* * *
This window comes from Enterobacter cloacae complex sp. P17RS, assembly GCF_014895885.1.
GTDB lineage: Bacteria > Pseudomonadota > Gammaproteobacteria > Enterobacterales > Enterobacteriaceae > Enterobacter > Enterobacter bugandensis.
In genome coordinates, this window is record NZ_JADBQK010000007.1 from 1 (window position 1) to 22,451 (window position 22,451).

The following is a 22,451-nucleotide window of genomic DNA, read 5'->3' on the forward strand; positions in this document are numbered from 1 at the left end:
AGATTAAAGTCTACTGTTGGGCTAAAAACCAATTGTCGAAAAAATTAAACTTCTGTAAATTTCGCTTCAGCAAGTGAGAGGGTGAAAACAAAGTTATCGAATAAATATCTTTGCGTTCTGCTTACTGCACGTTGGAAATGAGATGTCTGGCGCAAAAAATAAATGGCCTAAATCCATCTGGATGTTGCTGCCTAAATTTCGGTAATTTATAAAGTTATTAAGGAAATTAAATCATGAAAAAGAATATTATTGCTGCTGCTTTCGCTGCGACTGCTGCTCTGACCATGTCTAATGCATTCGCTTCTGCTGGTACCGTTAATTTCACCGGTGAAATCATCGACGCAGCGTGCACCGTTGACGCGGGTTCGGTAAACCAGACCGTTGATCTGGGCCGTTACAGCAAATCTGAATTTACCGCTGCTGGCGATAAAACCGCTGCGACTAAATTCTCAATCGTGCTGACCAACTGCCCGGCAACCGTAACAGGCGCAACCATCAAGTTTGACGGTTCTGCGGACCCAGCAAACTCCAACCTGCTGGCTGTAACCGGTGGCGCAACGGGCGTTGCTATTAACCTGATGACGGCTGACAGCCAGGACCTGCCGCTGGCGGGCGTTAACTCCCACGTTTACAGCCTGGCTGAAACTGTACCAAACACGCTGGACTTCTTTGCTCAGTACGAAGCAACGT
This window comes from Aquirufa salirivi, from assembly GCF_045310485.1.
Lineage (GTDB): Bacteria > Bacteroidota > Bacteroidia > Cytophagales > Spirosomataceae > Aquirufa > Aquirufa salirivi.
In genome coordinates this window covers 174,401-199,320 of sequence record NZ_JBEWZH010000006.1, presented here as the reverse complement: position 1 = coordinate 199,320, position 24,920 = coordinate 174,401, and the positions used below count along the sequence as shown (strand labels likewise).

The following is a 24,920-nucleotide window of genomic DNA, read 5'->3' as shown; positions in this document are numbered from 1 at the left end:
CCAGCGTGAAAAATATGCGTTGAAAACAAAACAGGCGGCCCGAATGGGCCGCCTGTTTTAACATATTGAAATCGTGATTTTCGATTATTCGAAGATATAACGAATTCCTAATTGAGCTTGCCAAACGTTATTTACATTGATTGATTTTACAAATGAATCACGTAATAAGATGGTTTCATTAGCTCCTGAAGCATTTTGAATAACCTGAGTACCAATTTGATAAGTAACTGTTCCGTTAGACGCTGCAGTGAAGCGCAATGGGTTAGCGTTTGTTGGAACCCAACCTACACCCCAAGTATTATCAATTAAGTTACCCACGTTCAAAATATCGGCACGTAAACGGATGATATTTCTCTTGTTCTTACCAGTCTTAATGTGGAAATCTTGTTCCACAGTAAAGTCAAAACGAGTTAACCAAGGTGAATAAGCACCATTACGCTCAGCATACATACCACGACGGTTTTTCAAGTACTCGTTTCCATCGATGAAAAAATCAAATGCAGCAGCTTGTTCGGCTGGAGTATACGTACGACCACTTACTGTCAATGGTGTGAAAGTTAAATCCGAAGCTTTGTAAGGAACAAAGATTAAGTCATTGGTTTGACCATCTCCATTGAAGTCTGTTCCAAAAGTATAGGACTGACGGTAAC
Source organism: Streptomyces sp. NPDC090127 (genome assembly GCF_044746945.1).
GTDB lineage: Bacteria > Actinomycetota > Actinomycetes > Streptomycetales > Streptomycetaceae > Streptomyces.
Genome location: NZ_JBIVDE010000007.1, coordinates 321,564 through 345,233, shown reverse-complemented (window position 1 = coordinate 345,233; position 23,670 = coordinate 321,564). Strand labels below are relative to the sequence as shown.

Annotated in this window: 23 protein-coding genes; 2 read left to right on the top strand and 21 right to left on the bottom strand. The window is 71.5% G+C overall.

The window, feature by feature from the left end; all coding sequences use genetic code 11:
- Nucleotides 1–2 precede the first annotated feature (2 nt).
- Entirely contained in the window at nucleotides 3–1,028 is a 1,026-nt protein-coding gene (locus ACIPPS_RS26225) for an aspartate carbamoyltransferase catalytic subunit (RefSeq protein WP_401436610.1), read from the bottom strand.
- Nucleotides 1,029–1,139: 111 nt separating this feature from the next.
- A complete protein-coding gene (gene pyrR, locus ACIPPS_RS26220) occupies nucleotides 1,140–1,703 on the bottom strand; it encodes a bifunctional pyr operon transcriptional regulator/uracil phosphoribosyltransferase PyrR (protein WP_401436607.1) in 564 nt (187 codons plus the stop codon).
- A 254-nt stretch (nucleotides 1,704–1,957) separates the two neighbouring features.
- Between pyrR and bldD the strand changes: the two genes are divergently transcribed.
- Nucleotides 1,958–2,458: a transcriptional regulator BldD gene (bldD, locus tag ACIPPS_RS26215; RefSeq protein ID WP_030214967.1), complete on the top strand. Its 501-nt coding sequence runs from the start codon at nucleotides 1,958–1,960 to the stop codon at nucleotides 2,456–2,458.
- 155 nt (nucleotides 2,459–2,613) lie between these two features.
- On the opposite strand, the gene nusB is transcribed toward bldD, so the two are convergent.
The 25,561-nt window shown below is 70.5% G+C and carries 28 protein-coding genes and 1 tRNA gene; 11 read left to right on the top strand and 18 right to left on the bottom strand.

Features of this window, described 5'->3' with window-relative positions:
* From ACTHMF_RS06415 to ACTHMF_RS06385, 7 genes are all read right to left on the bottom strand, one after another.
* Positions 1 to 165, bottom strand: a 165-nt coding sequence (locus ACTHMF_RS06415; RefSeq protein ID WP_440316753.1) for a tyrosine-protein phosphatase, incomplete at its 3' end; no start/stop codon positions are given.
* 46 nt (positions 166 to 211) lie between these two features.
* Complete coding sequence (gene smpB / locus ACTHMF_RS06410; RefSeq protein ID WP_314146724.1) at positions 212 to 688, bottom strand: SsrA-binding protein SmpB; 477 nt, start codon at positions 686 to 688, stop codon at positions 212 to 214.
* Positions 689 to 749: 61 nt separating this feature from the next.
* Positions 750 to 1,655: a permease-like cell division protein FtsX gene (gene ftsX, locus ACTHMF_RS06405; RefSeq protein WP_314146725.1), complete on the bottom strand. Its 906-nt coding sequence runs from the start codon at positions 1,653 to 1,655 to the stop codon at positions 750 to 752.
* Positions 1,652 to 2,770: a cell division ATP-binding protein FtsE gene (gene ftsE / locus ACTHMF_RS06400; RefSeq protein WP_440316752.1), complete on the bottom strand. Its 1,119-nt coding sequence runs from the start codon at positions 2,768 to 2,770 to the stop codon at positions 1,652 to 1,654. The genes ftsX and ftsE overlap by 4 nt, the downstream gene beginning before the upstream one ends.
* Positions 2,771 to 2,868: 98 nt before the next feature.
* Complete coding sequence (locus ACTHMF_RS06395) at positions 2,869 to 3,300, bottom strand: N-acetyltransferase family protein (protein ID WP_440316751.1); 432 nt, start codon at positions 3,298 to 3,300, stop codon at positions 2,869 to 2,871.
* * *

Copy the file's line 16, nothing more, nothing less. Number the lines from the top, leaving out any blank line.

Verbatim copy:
- Nucleotides 1–2 precede the first annotated feature (2 nt).